I'm a starting graduate student in math. Without a doubt I'm not a genius or even that smart, and that creates a serious problem: I often lose my nerve while doing research or studying other people's paper. I feel that some of those people (if not most) are just too good and I crack under the pressure to produce works of similar quality. I know the right thing to do is to be "brave" and power through and see where I end up. But this issue of "cowardice" has severely hurt my productivity. Do successful researchers have same problem or are they just totally engrossed with their work and do not care about anything else? How can I somehow be more disciplined with my emotions?

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    I hesitate to flag this as duplicate, but you should certainly read this site's most upvoted question. The fact that it is, in fact, the most popular question says something in itself, especially regarding your first question. – henning -- reinstate Monica Feb 6 '19 at 19:54
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    That would be this question: academia.stackexchange.com/q/2219/75368. Likewise a search on this site for imposter syndrome will turn up much more advice. – Buffy Feb 6 '19 at 19:56
  • Also, this: academia.stackexchange.com/questions/11765/… (and just for the record, I'm the first to say 'imposter syndrome') – henning -- reinstate Monica Feb 6 '19 at 19:57
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    You are not alone in feeling doubtful of your abilities. This is a very common feeling amongst grad students. Let me just state: being a grad student can suck. The professors (despite what they say) usually have forgotten how hard it is to learn really complicated ideas, which, if you are in grad school for math, you certainly are doing. Read Buffy's and henning's links. They may help. – Van Feb 6 '19 at 19:57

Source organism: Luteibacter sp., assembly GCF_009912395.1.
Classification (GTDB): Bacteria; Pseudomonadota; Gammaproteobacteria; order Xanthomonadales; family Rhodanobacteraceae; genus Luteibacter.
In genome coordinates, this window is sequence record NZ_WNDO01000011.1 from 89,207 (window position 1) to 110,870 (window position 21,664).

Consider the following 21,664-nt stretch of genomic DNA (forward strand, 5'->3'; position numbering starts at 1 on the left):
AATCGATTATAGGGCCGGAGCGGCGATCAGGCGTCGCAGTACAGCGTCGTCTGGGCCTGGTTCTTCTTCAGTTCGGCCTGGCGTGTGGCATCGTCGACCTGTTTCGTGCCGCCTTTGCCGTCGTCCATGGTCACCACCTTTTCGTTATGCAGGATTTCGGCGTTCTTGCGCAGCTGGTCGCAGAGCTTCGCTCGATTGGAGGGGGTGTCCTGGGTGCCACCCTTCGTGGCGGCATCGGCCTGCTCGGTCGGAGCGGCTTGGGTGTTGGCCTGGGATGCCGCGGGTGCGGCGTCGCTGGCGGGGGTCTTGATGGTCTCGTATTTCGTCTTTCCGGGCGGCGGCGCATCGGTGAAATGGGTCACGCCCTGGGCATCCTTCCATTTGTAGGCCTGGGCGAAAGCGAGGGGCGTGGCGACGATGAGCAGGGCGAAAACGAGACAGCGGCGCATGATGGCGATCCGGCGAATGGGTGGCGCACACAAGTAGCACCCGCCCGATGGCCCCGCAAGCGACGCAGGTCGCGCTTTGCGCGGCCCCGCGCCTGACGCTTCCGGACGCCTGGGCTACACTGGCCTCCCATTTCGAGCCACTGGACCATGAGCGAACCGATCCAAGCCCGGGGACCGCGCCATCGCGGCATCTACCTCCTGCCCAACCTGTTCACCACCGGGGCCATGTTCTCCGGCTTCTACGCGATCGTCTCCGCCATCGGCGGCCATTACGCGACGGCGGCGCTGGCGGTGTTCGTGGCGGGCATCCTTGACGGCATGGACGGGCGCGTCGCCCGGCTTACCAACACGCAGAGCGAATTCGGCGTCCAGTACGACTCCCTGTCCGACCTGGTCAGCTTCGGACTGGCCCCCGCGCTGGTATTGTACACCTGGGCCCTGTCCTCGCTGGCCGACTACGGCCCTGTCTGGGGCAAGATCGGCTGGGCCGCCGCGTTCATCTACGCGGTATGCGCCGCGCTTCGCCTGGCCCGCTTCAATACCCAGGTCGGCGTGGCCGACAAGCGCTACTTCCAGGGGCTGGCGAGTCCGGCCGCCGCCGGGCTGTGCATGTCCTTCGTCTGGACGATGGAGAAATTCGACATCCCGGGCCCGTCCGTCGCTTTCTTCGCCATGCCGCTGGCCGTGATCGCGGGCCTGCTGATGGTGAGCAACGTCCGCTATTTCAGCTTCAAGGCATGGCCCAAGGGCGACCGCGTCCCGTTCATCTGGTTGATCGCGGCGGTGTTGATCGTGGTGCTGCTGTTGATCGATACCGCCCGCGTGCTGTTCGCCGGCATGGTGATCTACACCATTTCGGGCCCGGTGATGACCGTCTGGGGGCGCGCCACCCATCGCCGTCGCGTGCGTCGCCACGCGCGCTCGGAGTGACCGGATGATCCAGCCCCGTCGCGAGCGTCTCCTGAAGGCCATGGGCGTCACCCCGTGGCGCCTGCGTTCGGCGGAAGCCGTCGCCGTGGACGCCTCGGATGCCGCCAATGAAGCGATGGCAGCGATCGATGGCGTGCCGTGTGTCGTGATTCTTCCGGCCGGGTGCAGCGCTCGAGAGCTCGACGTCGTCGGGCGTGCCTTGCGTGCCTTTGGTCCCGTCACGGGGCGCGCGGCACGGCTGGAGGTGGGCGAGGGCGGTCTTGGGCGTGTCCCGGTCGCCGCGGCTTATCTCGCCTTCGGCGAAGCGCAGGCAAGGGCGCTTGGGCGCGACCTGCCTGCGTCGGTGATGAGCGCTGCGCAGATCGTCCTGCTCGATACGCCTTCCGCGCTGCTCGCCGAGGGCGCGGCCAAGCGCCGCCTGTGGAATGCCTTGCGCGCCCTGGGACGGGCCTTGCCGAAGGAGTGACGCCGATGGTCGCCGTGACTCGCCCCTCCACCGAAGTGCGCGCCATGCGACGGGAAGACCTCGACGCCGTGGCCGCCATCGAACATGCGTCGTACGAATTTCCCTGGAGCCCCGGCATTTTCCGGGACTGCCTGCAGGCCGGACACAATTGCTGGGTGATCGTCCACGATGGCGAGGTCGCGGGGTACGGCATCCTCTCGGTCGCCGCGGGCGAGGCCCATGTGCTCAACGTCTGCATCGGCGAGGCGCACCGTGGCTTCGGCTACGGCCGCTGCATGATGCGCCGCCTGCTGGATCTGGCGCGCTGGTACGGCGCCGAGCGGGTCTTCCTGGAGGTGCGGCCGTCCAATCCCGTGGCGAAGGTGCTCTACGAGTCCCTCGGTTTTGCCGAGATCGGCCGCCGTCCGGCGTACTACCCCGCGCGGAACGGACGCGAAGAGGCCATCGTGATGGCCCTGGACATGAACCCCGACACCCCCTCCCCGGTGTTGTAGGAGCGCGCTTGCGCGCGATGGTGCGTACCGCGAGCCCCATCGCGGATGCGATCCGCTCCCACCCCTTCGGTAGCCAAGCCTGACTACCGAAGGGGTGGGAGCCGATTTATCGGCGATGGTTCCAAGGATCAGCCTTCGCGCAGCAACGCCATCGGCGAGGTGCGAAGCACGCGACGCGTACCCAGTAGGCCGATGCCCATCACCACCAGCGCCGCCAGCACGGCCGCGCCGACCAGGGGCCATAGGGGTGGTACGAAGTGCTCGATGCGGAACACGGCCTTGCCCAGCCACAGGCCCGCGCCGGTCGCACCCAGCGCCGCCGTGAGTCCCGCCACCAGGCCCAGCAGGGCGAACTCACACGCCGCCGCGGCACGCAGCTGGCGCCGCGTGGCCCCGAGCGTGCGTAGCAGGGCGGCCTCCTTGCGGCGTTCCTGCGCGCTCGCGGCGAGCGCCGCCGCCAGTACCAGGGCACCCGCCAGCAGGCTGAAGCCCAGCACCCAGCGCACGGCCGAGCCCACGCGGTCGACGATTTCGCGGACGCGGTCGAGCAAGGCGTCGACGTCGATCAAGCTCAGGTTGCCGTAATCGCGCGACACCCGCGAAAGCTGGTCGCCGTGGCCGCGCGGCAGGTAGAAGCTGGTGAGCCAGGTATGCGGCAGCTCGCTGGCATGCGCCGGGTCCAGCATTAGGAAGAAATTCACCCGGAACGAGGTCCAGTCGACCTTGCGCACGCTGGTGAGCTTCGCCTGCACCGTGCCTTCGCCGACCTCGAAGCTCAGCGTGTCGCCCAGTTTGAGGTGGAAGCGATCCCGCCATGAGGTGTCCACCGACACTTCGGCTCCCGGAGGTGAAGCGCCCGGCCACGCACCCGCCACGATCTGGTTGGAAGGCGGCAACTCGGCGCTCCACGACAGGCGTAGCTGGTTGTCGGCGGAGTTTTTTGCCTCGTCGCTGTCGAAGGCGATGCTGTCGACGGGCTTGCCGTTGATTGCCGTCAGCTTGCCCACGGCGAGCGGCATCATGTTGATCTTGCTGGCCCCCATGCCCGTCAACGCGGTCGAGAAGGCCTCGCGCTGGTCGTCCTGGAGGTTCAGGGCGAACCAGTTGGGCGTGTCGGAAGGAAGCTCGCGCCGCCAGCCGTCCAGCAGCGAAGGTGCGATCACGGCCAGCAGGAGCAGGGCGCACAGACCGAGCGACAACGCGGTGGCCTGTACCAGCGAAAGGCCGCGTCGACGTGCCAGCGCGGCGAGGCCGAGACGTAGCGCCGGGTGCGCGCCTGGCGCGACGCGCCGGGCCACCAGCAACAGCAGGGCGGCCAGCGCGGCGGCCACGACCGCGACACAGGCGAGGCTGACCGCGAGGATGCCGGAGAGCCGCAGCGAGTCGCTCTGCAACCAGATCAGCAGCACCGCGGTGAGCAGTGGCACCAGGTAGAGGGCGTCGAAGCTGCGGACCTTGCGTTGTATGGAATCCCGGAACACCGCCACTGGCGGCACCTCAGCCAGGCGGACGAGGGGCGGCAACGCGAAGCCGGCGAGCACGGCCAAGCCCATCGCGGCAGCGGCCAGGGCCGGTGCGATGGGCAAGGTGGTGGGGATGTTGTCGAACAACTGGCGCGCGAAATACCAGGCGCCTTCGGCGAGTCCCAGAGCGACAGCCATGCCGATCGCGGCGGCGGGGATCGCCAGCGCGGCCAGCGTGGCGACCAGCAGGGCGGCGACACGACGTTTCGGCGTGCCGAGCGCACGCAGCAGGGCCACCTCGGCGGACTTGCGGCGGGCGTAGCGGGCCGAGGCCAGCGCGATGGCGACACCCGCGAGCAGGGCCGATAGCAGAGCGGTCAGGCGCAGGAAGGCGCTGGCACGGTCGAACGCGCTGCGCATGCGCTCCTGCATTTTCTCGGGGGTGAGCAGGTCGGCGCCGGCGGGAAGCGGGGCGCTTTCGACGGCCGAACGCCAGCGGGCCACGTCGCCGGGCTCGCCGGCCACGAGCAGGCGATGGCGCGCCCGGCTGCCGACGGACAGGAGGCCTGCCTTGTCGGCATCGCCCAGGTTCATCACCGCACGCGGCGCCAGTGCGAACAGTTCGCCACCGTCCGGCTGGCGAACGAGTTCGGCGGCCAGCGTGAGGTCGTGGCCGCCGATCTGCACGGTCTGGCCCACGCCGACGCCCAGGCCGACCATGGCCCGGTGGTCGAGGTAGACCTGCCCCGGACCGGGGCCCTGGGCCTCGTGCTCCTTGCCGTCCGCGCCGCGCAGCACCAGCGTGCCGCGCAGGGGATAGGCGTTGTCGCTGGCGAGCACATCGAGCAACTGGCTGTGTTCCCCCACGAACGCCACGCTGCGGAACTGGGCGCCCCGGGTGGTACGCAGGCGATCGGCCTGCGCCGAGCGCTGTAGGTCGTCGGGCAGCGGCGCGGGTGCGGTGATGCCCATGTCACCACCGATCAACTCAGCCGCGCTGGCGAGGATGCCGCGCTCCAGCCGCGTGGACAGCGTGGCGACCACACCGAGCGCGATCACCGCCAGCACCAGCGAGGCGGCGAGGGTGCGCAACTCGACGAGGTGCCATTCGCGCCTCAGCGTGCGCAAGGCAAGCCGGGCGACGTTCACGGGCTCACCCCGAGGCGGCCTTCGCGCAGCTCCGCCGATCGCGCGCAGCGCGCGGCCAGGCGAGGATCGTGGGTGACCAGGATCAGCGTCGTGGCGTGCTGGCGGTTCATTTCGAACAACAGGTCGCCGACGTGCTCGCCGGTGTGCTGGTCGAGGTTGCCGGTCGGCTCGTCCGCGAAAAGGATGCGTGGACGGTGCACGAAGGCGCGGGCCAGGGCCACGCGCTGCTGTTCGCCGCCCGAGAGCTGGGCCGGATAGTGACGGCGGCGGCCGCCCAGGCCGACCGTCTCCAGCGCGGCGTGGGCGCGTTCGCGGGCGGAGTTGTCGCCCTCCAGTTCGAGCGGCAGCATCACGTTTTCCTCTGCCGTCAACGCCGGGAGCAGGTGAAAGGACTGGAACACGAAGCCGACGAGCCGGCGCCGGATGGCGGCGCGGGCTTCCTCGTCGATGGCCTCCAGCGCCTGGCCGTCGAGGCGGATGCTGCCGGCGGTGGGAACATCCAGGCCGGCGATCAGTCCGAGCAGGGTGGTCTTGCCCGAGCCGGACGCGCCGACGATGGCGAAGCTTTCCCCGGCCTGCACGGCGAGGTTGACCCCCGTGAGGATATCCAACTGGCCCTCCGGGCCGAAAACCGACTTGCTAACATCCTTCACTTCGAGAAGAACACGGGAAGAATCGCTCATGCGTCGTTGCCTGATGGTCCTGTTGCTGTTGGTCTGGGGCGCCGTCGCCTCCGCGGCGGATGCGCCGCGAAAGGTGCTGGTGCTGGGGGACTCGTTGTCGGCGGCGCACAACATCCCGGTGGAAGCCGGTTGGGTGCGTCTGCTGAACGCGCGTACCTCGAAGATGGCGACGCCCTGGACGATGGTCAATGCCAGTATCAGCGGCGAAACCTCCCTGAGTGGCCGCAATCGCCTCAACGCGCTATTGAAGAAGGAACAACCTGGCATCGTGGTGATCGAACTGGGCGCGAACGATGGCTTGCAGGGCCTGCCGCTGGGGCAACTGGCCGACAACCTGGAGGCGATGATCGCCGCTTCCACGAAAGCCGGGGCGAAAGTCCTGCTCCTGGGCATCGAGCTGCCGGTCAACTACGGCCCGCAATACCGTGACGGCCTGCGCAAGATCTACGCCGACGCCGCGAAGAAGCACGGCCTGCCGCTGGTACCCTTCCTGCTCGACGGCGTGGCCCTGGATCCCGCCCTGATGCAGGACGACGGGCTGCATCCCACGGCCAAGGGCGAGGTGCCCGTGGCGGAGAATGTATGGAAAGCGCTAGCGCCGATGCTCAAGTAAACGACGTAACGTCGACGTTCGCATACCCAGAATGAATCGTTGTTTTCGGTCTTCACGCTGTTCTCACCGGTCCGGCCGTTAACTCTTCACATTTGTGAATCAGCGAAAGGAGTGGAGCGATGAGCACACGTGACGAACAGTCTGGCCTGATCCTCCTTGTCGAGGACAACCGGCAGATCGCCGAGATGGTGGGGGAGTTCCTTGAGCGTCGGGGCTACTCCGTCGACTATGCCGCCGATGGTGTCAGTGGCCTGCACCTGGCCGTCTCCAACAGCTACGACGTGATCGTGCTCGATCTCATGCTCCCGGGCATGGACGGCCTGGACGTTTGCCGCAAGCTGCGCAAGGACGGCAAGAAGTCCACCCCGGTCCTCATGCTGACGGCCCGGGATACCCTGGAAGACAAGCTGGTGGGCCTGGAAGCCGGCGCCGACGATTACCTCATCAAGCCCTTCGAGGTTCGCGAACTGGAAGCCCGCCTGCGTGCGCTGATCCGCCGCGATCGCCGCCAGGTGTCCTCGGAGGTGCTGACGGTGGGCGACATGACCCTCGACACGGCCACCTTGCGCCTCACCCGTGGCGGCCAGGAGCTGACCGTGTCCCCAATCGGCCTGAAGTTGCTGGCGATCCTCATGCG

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    Possible duplicate of How should I deal with discouragement as a graduate student? – Buffy Feb 6 '19 at 20:00

I think that you may experience what can be characterized as Frustration.

frustration is a common emotional response to opposition, related to anger, annoyance and disappointment.

As you're reading scientific papers, you're on higher level of scientific work than is expected from graduate student - I did not read too much papers during my MSc.
And it depends also what is expected of you by your colleagues, so compare whether your frustration is not combined with Imposter syndrome mentioned in comments.

E.g. Authors usually spent several months or years to produce some results and to write a paper. So understanding the paper may take also some time to readers. Other problem is that some papers are so brief thus it's rather a problem of the authors if they can't explain their scientific problem or solution to somebody outside their domain niche.

I have been experiencing frustration personally many times during my MSc, PhD and my current postdocs projects. When it happened I gave myself a time limit. So during that time limit it's good to consult the problem with somebody else. If I don't make any progress and frustration continues after the time limit, I give up and move to somewhere else.

The limit and tolerance to frustration is very subjective. Nobody should expect you to grasp all problems and in short time. My oppinion is that mental health is more important than scientific achievements.

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